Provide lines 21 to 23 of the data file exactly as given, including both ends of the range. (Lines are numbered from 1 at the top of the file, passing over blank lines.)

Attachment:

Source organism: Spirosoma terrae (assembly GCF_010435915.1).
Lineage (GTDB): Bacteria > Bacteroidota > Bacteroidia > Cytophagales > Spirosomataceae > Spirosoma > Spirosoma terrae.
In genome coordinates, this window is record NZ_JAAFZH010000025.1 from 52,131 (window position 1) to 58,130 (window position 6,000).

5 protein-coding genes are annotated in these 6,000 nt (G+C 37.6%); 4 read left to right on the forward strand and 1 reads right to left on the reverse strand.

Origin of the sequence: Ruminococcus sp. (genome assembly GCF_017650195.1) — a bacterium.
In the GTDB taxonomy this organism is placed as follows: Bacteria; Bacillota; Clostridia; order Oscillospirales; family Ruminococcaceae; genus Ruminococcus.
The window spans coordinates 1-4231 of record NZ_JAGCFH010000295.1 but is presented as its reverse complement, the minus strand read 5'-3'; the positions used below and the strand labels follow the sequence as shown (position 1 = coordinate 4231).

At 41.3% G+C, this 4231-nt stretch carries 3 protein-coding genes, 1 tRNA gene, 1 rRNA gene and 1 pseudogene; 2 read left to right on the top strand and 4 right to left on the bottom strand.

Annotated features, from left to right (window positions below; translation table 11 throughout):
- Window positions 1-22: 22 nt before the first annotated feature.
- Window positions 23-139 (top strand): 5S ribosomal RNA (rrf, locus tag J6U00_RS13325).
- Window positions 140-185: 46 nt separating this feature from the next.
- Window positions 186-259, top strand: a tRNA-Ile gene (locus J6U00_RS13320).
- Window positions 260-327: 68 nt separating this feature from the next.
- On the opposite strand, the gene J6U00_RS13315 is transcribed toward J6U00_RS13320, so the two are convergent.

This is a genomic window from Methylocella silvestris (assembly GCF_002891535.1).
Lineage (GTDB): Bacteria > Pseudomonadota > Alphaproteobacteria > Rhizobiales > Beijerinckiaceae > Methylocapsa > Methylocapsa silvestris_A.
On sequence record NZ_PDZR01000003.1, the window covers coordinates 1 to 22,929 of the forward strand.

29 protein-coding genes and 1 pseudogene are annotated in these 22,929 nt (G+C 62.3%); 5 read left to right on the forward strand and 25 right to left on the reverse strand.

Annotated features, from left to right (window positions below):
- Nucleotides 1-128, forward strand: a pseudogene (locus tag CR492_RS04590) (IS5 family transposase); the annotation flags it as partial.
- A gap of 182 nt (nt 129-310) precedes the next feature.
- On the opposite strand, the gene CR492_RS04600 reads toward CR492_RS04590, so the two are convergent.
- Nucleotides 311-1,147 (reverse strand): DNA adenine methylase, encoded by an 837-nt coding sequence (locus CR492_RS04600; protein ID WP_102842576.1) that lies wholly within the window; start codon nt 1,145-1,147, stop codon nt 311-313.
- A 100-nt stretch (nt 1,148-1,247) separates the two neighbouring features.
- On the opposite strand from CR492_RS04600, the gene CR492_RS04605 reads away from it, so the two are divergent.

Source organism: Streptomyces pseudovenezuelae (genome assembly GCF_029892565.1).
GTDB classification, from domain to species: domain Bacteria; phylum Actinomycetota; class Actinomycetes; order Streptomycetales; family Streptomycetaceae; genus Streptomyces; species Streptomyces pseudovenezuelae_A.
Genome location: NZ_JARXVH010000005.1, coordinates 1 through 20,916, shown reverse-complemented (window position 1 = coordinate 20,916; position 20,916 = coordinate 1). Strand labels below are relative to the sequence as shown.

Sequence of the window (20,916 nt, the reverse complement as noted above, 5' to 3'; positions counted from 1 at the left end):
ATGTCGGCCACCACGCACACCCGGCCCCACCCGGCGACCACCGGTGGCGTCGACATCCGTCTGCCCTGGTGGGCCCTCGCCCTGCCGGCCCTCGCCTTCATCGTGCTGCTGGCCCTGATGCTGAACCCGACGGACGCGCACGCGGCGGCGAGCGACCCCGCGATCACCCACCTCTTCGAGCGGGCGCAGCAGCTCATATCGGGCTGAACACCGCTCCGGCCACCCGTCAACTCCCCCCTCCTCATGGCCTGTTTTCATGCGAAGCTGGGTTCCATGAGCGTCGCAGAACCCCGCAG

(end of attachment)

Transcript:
- Nucleotides 1-128, forward strand: a pseudogene (locus tag CR492_RS04590) (IS5 family transposase); the annotation flags it as partial.
- A gap of 182 nt (nt 129-310) precedes the next feature.
- On the opposite strand, the gene CR492_RS04600 reads toward CR492_RS04590, so the two are convergent.